What is domestic violence?
Domestic violence is a pattern of intentional, coercive behaviors that may include verbal, physical, sexual, financial and/or emotional abuse directed against current or former spouses/partners, parents, children or any family member, in order to establish and maintain power and control.
Some behaviors in this pattern are clearly criminal acts. Other behaviors are not necessarily illegal but are abusive and controlling, designed to intimidate or instill fear.
Victims of domestic abuse come from every culture, income group, age, and religion. They frequently share feelings of isolation, guilt, fear, shame, and helplessness. Intervention by the criminal justice system is often necessary, and, with support, victims can emerge as survivors.
Does your partner or family member:
- Threaten or intimidate you, your children, or your pets?
- Become extremely jealous or overprotective?
- Destroy personal property?
- Call you names or make fun of you?
- Treat your roughly - grab, push, punch, shove, kick, or hit you?
- Pressure you sexually?
- Use drugs or alcohol as an excuse for his/her behavior?
If you answered yes to ANY of these questions, you are at risk of being a victim of domestic violence.
YOU ARE NOT ALONE
- 4.5 million women report being abused every year in the United States.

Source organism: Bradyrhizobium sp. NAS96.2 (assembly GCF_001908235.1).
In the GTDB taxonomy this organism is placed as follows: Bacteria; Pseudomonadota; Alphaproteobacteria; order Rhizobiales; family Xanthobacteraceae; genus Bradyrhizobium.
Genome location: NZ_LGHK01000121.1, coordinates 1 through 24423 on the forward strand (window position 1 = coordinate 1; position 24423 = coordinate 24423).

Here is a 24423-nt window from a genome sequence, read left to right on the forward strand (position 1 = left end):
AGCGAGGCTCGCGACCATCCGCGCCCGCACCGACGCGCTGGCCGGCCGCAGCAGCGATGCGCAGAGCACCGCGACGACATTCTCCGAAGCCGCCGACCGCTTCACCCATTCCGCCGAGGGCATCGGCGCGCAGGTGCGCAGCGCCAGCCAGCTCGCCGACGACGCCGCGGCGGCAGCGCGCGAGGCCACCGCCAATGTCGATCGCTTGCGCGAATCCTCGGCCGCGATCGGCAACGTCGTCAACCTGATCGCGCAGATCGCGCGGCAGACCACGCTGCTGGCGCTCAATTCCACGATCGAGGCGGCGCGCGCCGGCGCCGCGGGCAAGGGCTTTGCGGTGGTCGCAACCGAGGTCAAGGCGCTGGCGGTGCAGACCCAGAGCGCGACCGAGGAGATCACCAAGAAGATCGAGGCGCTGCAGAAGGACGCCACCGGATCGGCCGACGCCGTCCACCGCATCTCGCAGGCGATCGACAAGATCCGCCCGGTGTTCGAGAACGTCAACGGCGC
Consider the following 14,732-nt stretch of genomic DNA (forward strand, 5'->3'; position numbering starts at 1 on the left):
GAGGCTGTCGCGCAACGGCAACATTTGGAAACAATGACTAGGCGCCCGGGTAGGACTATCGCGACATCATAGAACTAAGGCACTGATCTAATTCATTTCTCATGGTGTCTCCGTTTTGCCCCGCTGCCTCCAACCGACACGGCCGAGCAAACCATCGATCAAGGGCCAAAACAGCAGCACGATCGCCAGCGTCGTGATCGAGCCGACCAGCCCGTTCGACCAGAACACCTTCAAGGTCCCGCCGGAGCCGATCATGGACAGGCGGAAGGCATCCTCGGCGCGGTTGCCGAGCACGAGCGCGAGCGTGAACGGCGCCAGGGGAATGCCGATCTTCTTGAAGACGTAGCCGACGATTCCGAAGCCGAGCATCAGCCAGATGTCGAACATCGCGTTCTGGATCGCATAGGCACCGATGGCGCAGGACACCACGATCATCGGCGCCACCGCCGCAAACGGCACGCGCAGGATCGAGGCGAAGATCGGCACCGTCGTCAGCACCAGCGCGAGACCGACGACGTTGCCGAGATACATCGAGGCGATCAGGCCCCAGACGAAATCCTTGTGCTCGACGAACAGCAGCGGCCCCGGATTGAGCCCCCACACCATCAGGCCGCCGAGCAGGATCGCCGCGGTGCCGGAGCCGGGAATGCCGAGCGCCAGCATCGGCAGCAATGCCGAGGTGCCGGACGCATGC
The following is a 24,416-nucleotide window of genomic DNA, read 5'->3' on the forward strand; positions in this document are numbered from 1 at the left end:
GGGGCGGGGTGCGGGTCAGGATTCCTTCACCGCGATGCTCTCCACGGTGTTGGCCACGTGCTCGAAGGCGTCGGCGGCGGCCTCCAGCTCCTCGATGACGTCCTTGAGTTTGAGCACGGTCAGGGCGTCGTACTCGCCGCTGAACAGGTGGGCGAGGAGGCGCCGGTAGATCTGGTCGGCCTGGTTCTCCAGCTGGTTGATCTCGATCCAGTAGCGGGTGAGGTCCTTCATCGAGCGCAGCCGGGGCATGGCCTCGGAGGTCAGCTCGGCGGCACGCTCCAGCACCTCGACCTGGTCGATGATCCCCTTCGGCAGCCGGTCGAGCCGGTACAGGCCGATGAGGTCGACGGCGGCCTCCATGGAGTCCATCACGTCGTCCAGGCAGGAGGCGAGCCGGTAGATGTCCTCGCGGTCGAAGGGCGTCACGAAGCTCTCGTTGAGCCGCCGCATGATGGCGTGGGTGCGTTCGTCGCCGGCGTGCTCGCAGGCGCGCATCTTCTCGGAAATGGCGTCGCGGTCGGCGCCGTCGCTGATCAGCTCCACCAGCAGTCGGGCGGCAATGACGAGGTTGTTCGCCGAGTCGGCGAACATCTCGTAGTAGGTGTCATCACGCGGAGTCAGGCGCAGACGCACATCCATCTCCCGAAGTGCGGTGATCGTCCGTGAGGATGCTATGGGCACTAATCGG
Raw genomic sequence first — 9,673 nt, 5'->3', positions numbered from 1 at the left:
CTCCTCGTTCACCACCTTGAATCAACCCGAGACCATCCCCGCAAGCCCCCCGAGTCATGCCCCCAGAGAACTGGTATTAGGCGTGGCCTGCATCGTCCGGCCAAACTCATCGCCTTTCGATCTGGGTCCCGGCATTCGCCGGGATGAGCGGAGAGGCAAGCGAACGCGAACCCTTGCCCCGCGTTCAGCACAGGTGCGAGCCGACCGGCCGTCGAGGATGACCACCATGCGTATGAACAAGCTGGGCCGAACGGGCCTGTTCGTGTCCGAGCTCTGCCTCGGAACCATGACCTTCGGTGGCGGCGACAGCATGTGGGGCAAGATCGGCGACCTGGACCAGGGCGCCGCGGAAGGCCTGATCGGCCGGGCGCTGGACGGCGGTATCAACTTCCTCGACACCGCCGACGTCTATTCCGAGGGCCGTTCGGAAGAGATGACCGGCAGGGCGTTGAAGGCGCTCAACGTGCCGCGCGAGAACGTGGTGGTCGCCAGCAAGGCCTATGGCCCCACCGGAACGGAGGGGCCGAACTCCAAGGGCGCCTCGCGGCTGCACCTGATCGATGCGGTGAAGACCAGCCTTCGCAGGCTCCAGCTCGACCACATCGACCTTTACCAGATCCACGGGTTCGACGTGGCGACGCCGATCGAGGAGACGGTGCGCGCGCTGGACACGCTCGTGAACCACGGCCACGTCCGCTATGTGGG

- Domestic violence is the leading cause of injury to women aged 15 - 44, more common than car accidents, mugging, and cancer deaths combined.
In April 1998, New York State passed legislation addressing the problem of domestic violence. Caseworkers in the Domestic Violence Unit assess claims of domestic violence made by welfare applicants &/or recipients to determine credibility, and to what extent the individual's safety would be jeopardized by fulfilling employment, paternity, child support, spousal support, or other welfare reform requirements.
These specially trained DV liaisons assist victims in gaining safety and independence from their abuser, whose control is often financial as well as physical.
The DV liaisons are also a resource for other county governmental divisions, and monitor the contacts of private agencies providing counseling and other non-residential domestic violence services.
*As of January 13, 2015 the Domestic Violence Unit of Erie County will be located on the second floor of the Rath Building, Room 220, at 95 Franklin Street, Buffalo. The unit had previously been located at the Family Justice Center on the 14th floor of 237 Main Street.*
For further information, contact the Domestic Violence Unit at (716) 858-6118. The unit's new fax number is 858-6136.
Your call is confidential.
Domestic Violence Permanent Tribute Will Honor Victims and Celebrate Survivors
ECDSS is part of a community effort to plan for a permanent and public tribute that will honor fallen victims and survivors, while also raising awareness of domestic violence. The Erie County Commission on the Status of Women is leading this ambitious community effort, entitled “Celebrating Life Through Awareness, Hope & Healing.” Many community volunteers have come together to develop ideas and plan logistics for the permanent tribute, and suggestions have included a tree grove or garden that would be a “quiet place where one can reflect on the journey and where those who could not make the passage are remembered always for their sacrifice,” according to one committee member.
DSS, Child & Family Services Collaborate on Initiative
In July 2014, it was announced that ECSS would collaborate with Child & Family Services of Erie County on an initiative to improve service delivery to families experiencing both domestic violence and child abuse. View Erie County's press release describing the collaborative initiative.